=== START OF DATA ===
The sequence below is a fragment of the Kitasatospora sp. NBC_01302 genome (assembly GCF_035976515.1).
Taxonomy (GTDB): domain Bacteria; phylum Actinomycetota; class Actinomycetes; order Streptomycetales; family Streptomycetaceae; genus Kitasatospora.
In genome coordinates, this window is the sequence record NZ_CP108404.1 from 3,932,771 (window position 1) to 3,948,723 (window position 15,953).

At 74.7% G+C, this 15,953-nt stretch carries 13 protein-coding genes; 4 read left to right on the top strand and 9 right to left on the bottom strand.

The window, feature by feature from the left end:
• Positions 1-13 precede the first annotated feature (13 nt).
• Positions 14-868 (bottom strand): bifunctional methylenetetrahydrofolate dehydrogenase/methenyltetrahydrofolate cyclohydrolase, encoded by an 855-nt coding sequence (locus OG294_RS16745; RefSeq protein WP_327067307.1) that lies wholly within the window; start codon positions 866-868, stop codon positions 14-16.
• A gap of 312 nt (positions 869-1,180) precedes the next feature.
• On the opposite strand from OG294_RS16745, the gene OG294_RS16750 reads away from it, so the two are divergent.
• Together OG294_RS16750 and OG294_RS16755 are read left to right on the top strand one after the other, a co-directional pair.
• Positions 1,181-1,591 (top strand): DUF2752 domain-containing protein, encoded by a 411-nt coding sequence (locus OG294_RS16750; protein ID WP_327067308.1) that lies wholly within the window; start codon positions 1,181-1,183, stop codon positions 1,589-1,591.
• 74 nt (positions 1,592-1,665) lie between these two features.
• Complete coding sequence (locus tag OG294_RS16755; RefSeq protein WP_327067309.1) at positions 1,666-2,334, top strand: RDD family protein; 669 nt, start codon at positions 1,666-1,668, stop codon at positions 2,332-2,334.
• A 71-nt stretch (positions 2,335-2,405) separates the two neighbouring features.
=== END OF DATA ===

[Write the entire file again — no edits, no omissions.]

The sequence below is a fragment of the Kitasatospora sp. NBC_01302 genome (assembly GCF_035976515.1).
Taxonomy (GTDB): domain Bacteria; phylum Actinomycetota; class Actinomycetes; order Streptomycetales; family Streptomycetaceae; genus Kitasatospora.
In genome coordinates, this window is the sequence record NZ_CP108404.1 from 3,932,771 (window position 1) to 3,948,723 (window position 15,953).

At 74.7% G+C, this 15,953-nt stretch carries 13 protein-coding genes; 4 read left to right on the top strand and 9 right to left on the bottom strand.

The window, feature by feature from the left end:
• Positions 1-13 precede the first annotated feature (13 nt).
• Positions 14-868 (bottom strand): bifunctional methylenetetrahydrofolate dehydrogenase/methenyltetrahydrofolate cyclohydrolase, encoded by an 855-nt coding sequence (locus OG294_RS16745; RefSeq protein WP_327067307.1) that lies wholly within the window; start codon positions 866-868, stop codon positions 14-16.
• A gap of 312 nt (positions 869-1,180) precedes the next feature.
• On the opposite strand from OG294_RS16745, the gene OG294_RS16750 reads away from it, so the two are divergent.
• Together OG294_RS16750 and OG294_RS16755 are read left to right on the top strand one after the other, a co-directional pair.
• Positions 1,181-1,591 (top strand): DUF2752 domain-containing protein, encoded by a 411-nt coding sequence (locus OG294_RS16750; protein ID WP_327067308.1) that lies wholly within the window; start codon positions 1,181-1,183, stop codon positions 1,589-1,591.
• 74 nt (positions 1,592-1,665) lie between these two features.
• Complete coding sequence (locus tag OG294_RS16755; RefSeq protein WP_327067309.1) at positions 1,666-2,334, top strand: RDD family protein; 669 nt, start codon at positions 1,666-1,668, stop codon at positions 2,332-2,334.
• A 71-nt stretch (positions 2,335-2,405) separates the two neighbouring features.